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What is the difference between \r and \n?

I'd like to know the difference (with examples if possible) between CR LF (Windows), LF (Unix) and CR (Macintosh) line break types.

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Duplicate of… – Andrew Grimm Mar 28 '10 at 6:59
Very similar, but not an exact duplicate. \n is typically represented by a linefeed, but it's not necessarily a linefeed. – Adrian McCarthy Mar 2 '12 at 0:00
CR and LF are ASCII and Unicode control characters while \r and \n are abstractions used in certain programming languages. Closing this question glosses over fundamental differences between the questions and perpetuates misinformation. – Adrian McCarthy Oct 8 '12 at 20:07
@AdrianMcCarthy It's a problem with the way close votes act as answers in a way; an answer claiming the two were the same could be downvoted and then greyed out as very, very wrong, but it only takes 4 agreeing votes (comparable to upvotes) to have a very wrong close happen, with no way to counter the vote until after it's happened. – Jon Hanna Mar 13 '14 at 17:03
@JukkaK.Korpela: No, it really isn't. \n doesn't mean the same thing in all programming languages. – Adrian McCarthy Mar 13 '14 at 17:34
up vote 91 down vote accepted

It's really just about which bytes are stored in a file. CR is a bytecode for carriage return (from the days of typewriters) and LF similarly, for line feed. It just refers to the bytes that are placed as end-of-line markers.

Way more information, as always, on wikipedia.

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CR and LF are control characters, respectively coded 0x0D (13 decimal) and 0x0A (10 decimal).

They are used to mark a line break in a text file. As you indicated, Windows uses two characters the CR LF sequence; Unix only uses LF and MacIntosh CR.

An apocryphal historical perspective:

As indicated by Peter, CR = Carriage Return and LF = Line Feed, two expressions have their roots in the old typewriters / TTY. LF moved the paper up (but kept the horizontal position identical) and CR brought back the "carriage" so that the next character typed would be at the leftmost position on the paper (but on the same line). CR+LF was doing both, i.e. preparing to type a new line. As time went by the physical semantics of the codes were not applicable, and as memory and floppy disk space were at a premium, some OS designers decided to only use one of the characters, they just didn't communicate very well with one another ;-)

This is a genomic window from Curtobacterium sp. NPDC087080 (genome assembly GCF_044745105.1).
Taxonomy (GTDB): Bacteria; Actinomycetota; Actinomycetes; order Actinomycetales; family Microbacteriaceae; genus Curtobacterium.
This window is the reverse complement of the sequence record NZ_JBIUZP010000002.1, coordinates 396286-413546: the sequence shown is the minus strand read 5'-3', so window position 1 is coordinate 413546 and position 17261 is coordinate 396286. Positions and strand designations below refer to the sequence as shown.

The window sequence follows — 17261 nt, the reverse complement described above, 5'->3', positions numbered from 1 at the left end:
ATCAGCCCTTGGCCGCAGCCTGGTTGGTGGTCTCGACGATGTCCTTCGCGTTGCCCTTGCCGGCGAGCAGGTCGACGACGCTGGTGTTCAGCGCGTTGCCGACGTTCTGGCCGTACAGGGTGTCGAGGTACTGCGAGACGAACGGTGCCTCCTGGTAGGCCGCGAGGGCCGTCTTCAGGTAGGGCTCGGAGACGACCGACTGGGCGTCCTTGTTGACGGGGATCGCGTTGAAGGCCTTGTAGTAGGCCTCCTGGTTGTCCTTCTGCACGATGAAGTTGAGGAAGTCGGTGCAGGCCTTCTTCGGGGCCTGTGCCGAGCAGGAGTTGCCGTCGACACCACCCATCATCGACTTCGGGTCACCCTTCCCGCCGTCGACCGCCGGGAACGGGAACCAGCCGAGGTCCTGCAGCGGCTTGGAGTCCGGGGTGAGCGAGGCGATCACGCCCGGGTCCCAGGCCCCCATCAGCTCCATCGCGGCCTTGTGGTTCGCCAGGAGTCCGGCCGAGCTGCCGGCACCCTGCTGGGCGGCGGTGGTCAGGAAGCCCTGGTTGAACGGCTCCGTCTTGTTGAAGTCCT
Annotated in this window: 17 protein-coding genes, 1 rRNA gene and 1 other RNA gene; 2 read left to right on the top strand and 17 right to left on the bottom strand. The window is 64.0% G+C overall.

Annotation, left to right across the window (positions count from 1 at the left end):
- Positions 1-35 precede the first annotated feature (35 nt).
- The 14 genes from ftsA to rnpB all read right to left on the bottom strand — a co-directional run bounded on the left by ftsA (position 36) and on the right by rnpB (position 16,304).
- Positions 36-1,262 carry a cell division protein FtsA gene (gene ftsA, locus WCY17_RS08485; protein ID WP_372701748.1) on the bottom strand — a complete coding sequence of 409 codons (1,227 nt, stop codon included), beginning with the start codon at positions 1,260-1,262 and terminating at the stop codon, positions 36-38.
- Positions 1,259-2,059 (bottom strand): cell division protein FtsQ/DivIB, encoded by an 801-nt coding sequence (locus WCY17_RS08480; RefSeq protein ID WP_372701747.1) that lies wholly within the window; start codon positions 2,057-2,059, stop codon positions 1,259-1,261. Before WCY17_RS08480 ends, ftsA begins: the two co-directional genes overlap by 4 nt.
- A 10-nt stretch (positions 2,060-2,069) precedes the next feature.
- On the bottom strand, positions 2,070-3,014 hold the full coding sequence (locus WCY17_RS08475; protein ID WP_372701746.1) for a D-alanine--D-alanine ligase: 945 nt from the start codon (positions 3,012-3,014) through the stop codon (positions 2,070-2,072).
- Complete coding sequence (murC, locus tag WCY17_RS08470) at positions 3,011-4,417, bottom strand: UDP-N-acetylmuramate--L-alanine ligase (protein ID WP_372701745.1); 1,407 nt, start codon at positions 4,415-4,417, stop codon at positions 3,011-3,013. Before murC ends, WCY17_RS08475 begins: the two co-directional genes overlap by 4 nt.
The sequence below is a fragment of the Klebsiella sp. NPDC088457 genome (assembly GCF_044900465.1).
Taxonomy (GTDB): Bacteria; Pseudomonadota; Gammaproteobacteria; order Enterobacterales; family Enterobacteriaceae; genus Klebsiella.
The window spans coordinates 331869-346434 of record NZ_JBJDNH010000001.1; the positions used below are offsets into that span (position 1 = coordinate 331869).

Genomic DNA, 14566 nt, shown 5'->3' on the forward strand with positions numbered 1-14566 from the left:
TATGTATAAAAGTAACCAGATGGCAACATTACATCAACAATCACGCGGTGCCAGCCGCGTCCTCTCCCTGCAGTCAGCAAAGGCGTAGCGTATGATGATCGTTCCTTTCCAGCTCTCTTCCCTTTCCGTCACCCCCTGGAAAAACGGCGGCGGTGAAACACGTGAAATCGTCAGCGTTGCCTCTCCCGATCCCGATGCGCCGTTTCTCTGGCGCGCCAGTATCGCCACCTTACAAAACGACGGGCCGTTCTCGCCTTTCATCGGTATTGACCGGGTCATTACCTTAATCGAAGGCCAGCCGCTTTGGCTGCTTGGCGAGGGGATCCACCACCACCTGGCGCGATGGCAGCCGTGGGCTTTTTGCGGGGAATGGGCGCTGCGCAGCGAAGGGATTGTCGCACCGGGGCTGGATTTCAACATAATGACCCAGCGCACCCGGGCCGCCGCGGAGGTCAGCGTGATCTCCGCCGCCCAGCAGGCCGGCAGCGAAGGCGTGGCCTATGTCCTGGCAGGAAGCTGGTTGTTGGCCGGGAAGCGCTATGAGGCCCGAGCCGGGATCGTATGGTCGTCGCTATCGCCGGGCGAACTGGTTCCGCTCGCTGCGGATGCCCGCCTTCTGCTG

Most modern text editors and text-oriented applications offer options/settings etc. that allow the automatic detection of the file's end-of-line convention and to display it accordingly.

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Well, now I have to vote you down since you reverted my fix. 0x0c is 12 decimal, not 13. – paxdiablo Oct 12 '09 at 5:03
@Pax, thanks for catching the typo. The overwrite was accidental, probably happened while I was typing the trip to the 20th century ;-) – mjv Oct 12 '09 at 5:09
basically every text editor will, except notepad ;) – Wyatt8740 Aug 3 '15 at 18:15

This is a good summary I found:

The Carriage Return (CR) character (0x0D, \r) moves the cursor to the beginning of the line without advancing to the next line. This character is used as a new line character in Commodore and Early Macintosh operating systems (OS-9 and earlier).

The Line Feed (LF) character (0x0A, \n) moves the cursor down to the next line without returning to the beginning of the line. This character is used as a new line character in UNIX based systems (Linux, Mac OSX, etc)

The End of Line (EOL) sequence (0x0D 0x0A, \r\n) is actually two ASCII characters, a combination of the CR and LF characters. It moves the cursor both down to the next line and to the beginning of that line. This character is used as a new line character in most other non-Unix operating systems including Microsoft Windows, Symbian OS and others.


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Why is this answer not accepted? – Ashwin Aug 31 '12 at 10:33
This was the answer I was looking for. – Qix Oct 21 '14 at 15:50
CR = \r; LF = \n; CRLF = \r\n - that's what I wanted! – Max Chetrusca Nov 28 '14 at 12:15

Jeff Atwood has a recent blog post about this: The Great Newline Schism

Here is the essence from Wikipedia: